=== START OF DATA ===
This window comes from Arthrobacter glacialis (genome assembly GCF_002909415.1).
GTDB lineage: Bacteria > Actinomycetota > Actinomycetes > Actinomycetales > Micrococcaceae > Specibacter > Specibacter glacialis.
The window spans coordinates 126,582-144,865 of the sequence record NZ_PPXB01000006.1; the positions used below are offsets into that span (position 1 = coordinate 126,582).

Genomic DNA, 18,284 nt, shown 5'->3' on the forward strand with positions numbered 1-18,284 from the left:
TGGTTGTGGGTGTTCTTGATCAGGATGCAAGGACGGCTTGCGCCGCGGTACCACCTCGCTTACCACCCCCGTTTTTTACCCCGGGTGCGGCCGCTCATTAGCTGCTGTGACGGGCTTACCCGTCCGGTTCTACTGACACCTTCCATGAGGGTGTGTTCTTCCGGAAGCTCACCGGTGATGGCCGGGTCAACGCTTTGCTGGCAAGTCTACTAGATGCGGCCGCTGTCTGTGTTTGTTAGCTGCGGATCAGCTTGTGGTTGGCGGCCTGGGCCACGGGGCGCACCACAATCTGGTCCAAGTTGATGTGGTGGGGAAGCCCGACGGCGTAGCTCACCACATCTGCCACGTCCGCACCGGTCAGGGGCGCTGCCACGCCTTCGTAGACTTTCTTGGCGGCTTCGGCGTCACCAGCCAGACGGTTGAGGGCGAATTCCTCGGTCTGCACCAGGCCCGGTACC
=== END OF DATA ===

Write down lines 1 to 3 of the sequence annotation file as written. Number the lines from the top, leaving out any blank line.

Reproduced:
This window comes from Arthrobacter glacialis (genome assembly GCF_002909415.1).
GTDB lineage: Bacteria > Actinomycetota > Actinomycetes > Actinomycetales > Micrococcaceae > Specibacter > Specibacter glacialis.
The window spans coordinates 126,582-144,865 of the sequence record NZ_PPXB01000006.1; the positions used below are offsets into that span (position 1 = coordinate 126,582).